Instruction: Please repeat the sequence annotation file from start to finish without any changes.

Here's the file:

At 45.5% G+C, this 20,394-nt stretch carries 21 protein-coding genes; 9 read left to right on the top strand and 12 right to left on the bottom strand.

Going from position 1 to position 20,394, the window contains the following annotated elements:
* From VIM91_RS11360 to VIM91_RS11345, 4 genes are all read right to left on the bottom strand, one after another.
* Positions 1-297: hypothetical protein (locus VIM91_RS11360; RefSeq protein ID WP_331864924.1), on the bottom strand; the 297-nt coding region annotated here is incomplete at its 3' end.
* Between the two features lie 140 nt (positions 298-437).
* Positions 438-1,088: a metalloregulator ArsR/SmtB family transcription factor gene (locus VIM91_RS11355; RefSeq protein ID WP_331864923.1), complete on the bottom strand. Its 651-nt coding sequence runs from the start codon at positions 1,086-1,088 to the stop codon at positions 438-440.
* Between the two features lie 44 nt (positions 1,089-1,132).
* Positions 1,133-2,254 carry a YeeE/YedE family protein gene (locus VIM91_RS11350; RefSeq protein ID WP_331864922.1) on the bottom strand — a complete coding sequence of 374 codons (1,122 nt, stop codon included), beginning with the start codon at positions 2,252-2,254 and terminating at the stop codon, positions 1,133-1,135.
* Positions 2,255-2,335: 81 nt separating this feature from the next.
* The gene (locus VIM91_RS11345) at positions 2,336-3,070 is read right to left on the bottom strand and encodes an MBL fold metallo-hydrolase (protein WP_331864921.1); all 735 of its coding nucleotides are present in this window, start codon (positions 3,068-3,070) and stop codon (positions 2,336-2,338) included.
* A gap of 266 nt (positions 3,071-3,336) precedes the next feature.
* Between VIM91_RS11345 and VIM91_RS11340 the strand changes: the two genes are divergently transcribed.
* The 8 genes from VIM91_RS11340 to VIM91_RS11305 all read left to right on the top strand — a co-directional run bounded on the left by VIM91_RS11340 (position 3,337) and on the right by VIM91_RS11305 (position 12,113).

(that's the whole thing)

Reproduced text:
At 45.5% G+C, this 20,394-nt stretch carries 21 protein-coding genes; 9 read left to right on the top strand and 12 right to left on the bottom strand.

Going from position 1 to position 20,394, the window contains the following annotated elements:
* From VIM91_RS11360 to VIM91_RS11345, 4 genes are all read right to left on the bottom strand, one after another.
* Positions 1-297: hypothetical protein (locus VIM91_RS11360; RefSeq protein ID WP_331864924.1), on the bottom strand; the 297-nt coding region annotated here is incomplete at its 3' end.
* Between the two features lie 140 nt (positions 298-437).
* Positions 438-1,088: a metalloregulator ArsR/SmtB family transcription factor gene (locus VIM91_RS11355; RefSeq protein ID WP_331864923.1), complete on the bottom strand. Its 651-nt coding sequence runs from the start codon at positions 1,086-1,088 to the stop codon at positions 438-440.
* Between the two features lie 44 nt (positions 1,089-1,132).
* Positions 1,133-2,254 carry a YeeE/YedE family protein gene (locus VIM91_RS11350; RefSeq protein ID WP_331864922.1) on the bottom strand — a complete coding sequence of 374 codons (1,122 nt, stop codon included), beginning with the start codon at positions 2,252-2,254 and terminating at the stop codon, positions 1,133-1,135.
* Positions 2,255-2,335: 81 nt separating this feature from the next.
* The gene (locus VIM91_RS11345) at positions 2,336-3,070 is read right to left on the bottom strand and encodes an MBL fold metallo-hydrolase (protein WP_331864921.1); all 735 of its coding nucleotides are present in this window, start codon (positions 3,068-3,070) and stop codon (positions 2,336-2,338) included.
* A gap of 266 nt (positions 3,071-3,336) precedes the next feature.
* Between VIM91_RS11345 and VIM91_RS11340 the strand changes: the two genes are divergently transcribed.
* The 8 genes from VIM91_RS11340 to VIM91_RS11305 all read left to right on the top strand — a co-directional run bounded on the left by VIM91_RS11340 (position 3,337) and on the right by VIM91_RS11305 (position 12,113).